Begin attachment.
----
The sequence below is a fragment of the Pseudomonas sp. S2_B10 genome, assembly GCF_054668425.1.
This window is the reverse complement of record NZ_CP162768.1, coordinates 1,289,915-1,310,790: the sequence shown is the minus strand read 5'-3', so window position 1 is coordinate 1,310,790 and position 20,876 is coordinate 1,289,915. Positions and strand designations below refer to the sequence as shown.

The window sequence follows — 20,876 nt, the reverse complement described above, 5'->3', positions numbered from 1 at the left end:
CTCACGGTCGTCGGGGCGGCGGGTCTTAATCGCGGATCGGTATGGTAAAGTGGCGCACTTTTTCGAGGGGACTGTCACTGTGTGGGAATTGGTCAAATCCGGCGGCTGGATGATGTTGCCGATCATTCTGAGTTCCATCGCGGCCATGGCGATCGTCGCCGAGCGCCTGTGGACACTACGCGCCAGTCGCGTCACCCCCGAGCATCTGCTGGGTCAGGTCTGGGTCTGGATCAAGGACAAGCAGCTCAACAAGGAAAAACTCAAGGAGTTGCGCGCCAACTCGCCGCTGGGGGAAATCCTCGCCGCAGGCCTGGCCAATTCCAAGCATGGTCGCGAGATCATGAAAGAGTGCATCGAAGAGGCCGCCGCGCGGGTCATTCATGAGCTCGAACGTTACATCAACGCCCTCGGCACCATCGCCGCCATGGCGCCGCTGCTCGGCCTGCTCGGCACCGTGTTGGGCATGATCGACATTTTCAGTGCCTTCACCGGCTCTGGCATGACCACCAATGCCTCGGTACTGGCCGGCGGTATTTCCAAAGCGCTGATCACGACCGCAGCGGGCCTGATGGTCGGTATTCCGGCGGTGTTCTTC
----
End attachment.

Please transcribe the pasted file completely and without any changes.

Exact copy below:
The sequence below is a fragment of the Pseudomonas sp. S2_B10 genome, assembly GCF_054668425.1.
This window is the reverse complement of record NZ_CP162768.1, coordinates 1,289,915-1,310,790: the sequence shown is the minus strand read 5'-3', so window position 1 is coordinate 1,310,790 and position 20,876 is coordinate 1,289,915. Positions and strand designations below refer to the sequence as shown.

The window sequence follows — 20,876 nt, the reverse complement described above, 5'->3', positions numbered from 1 at the left end:
CTCACGGTCGTCGGGGCGGCGGGTCTTAATCGCGGATCGGTATGGTAAAGTGGCGCACTTTTTCGAGGGGACTGTCACTGTGTGGGAATTGGTCAAATCCGGCGGCTGGATGATGTTGCCGATCATTCTGAGTTCCATCGCGGCCATGGCGATCGTCGCCGAGCGCCTGTGGACACTACGCGCCAGTCGCGTCACCCCCGAGCATCTGCTGGGTCAGGTCTGGGTCTGGATCAAGGACAAGCAGCTCAACAAGGAAAAACTCAAGGAGTTGCGCGCCAACTCGCCGCTGGGGGAAATCCTCGCCGCAGGCCTGGCCAATTCCAAGCATGGTCGCGAGATCATGAAAGAGTGCATCGAAGAGGCCGCCGCGCGGGTCATTCATGAGCTCGAACGTTACATCAACGCCCTCGGCACCATCGCCGCCATGGCGCCGCTGCTCGGCCTGCTCGGCACCGTGTTGGGCATGATCGACATTTTCAGTGCCTTCACCGGCTCTGGCATGACCACCAATGCCTCGGTACTGGCCGGCGGTATTTCCAAAGCGCTGATCACGACCGCAGCGGGCCTGATGGTCGGTATTCCGGCGGTGTTCTTC